Having failed to react to the first report of the attack, Chelmsford’s force was too scattered to mount a quick rescue. When Chelmsford’s lookout suddenly realized that the tents had disappeared in his telescope, he knew it was all over. Only about 100 men got away, and these were all on horseback.
Back at the depot at the mission station at Rorke’s Drift, Lieutenant John Chard, an engineer, was temporarily in charge of the garrison with Lieutenant Gonville Bromhead as his second in command. Both were regarded as rather dull and unambitious officers; Bromhead came from an old military family, but was indolent and half-deaf to boot.
Rather than flee, which with men sick in the hospital was considered hopeless, it was decided to defend the mission station, consisting of a store, a kraal, and a hospital. Chard ordered an improvised defense barrier to be thrown up, consisting of mealie sacks, biscuit tins, and two wagons. In case the outer defense line should collapse, he also ordered that an inner perimeter be prepared to withdraw to. Amid these activities, the native troops deserted, leaving him with 152 men.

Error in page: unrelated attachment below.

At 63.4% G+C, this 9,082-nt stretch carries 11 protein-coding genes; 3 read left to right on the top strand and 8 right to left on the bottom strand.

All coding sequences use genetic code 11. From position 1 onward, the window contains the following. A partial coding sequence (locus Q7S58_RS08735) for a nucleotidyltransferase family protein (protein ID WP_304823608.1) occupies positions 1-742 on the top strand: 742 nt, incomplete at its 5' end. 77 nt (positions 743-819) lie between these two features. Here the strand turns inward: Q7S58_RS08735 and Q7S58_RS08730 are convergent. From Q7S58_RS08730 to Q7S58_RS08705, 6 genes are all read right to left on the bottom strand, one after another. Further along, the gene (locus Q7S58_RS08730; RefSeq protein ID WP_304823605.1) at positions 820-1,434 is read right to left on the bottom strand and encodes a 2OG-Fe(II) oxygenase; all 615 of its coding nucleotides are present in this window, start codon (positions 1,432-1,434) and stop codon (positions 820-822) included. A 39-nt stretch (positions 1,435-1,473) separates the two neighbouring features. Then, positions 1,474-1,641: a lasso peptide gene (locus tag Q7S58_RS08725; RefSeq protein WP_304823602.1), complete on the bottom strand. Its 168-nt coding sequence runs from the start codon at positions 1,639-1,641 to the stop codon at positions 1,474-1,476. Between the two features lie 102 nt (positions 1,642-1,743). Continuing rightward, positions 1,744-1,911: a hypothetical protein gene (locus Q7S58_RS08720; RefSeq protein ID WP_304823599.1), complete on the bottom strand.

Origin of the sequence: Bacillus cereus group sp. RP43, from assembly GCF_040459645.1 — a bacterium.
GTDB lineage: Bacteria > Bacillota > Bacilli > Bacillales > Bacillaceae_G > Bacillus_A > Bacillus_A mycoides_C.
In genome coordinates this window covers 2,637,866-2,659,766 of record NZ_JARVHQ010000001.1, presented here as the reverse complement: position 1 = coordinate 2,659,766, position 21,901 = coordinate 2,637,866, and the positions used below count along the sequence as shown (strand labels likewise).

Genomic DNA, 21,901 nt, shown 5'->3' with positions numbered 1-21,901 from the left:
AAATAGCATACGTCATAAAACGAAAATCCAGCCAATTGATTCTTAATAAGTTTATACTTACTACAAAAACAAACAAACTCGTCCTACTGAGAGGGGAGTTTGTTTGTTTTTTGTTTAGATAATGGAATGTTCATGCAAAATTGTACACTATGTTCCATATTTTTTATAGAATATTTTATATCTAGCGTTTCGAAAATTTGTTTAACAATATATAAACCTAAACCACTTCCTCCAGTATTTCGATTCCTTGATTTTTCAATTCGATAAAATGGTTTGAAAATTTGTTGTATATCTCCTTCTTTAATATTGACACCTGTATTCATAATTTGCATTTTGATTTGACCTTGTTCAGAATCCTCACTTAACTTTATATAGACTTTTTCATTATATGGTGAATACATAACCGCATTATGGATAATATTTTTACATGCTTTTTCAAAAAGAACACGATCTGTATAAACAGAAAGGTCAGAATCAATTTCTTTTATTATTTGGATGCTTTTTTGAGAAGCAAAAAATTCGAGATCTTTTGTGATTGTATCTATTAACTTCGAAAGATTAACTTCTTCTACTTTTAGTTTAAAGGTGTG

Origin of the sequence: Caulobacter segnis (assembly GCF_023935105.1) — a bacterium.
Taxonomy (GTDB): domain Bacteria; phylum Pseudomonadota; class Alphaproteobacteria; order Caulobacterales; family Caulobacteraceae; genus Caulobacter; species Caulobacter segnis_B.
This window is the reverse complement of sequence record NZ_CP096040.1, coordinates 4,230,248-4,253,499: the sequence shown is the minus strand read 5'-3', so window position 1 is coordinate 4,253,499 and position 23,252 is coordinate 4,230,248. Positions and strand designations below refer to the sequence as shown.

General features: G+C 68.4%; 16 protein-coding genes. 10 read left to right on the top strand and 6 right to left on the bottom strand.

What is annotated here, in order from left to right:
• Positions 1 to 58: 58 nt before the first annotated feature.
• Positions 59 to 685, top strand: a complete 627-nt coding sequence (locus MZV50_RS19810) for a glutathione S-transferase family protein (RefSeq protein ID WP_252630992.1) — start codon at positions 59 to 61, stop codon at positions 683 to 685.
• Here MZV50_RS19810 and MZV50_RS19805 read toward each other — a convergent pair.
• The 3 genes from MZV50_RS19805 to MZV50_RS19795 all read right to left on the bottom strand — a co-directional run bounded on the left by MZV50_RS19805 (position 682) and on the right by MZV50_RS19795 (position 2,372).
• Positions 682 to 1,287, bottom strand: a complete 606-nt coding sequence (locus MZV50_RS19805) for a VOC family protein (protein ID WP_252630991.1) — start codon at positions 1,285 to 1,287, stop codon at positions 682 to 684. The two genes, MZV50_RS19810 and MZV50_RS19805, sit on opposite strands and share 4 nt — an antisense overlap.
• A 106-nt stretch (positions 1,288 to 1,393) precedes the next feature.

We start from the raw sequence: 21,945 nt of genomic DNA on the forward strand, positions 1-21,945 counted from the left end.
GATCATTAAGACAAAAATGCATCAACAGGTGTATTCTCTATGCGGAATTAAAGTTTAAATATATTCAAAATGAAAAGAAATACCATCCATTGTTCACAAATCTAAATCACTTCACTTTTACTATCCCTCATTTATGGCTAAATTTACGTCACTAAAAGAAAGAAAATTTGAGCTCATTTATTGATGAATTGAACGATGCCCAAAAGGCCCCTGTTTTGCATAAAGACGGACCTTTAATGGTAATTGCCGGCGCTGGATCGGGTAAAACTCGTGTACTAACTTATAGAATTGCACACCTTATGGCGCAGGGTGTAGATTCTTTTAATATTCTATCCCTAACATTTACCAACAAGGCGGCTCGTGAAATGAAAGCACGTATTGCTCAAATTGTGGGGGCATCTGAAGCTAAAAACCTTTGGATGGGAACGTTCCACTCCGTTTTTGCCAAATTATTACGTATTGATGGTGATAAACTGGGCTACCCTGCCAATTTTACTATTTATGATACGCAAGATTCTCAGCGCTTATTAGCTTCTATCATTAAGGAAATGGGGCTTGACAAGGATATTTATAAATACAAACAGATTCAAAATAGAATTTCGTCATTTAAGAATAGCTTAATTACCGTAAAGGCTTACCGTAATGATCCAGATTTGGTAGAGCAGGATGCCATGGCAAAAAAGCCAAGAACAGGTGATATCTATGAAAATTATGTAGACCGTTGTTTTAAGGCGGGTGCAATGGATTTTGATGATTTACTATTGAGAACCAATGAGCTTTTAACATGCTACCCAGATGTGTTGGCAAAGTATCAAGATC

Disobeying Cetshwayo’s orders, the Zulu reserve under prince Dabulamanzi, eager to get in on the kill, crossed the river and entered Natal with 4,000 warriors. Contrary to Isandlwana, this time their attack was noiseless and ghostlike. James Reynolds, the surgeon, described the sight: “On they came at the same slow slinging trot, their heads forward, their arms outspread, and all in a dead silence. Here and there a black body doubled up, and went writhing and bouncing in the dust; but the great host came steadily on.”